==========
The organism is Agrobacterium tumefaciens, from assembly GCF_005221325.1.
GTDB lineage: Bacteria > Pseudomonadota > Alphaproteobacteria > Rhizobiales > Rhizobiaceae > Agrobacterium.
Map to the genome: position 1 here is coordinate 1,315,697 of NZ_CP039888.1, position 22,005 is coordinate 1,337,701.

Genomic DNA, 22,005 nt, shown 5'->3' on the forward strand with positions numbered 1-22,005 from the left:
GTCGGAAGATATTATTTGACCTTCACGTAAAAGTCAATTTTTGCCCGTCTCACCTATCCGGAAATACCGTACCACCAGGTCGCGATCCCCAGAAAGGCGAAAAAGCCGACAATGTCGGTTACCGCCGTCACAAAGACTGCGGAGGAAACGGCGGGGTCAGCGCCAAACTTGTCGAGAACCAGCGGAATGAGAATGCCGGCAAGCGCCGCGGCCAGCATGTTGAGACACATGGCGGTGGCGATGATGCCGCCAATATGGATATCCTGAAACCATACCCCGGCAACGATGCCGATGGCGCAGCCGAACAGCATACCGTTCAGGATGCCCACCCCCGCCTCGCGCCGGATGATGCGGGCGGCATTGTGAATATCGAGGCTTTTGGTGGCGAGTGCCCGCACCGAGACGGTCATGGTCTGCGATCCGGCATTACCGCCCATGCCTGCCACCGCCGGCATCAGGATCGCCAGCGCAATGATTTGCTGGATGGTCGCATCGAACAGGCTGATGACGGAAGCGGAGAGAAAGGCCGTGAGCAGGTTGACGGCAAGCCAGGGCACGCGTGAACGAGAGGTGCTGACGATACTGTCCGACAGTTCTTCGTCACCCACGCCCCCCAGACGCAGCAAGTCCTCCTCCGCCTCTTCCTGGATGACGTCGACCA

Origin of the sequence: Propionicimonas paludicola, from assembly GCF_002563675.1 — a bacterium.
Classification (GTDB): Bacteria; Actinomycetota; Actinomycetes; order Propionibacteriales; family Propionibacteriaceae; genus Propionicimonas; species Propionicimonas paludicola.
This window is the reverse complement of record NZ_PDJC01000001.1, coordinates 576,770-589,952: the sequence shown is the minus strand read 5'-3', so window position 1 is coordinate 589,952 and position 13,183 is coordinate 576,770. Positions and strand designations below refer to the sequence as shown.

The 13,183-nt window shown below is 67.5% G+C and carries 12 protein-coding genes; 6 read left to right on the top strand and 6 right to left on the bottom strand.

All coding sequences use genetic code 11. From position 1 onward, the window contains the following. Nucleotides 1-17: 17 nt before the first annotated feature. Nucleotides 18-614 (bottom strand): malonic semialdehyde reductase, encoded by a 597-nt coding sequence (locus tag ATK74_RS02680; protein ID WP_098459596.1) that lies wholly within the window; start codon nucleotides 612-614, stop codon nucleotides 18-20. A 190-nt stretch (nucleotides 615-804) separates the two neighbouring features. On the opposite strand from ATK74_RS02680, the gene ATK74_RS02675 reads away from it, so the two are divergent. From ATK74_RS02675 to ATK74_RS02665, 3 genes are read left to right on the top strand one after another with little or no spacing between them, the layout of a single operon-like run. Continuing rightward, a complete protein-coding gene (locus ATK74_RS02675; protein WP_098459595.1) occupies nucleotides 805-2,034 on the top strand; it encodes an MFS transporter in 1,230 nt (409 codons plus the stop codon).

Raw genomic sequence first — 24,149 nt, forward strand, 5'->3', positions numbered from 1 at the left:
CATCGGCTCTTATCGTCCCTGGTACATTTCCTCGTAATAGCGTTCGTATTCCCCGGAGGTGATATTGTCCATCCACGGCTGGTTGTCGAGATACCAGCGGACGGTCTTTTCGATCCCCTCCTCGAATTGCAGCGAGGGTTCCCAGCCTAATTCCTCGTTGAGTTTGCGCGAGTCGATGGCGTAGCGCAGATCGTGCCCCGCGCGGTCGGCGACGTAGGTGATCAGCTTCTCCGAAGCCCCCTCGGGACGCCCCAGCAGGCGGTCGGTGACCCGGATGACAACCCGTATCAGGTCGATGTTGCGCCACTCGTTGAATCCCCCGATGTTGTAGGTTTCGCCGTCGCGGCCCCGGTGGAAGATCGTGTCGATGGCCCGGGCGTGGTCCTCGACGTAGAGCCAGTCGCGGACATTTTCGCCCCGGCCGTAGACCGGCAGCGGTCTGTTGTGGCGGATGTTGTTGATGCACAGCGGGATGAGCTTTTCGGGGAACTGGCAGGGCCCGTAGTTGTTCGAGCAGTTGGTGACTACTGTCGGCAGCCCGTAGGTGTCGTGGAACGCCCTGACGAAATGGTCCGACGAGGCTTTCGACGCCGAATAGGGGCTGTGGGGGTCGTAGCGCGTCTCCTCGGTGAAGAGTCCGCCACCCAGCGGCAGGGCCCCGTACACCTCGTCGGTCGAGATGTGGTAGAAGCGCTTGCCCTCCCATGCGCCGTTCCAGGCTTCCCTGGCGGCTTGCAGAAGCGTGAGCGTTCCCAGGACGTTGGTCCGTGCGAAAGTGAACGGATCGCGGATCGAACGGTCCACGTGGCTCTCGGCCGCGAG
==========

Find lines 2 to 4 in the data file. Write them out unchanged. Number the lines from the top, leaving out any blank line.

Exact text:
GTDB lineage: Bacteria > Pseudomonadota > Alphaproteobacteria > Rhizobiales > Rhizobiaceae > Agrobacterium.
Map to the genome: position 1 here is coordinate 1,315,697 of NZ_CP039888.1, position 22,005 is coordinate 1,337,701.

Genomic DNA, 22,005 nt, shown 5'->3' on the forward strand with positions numbered 1-22,005 from the left: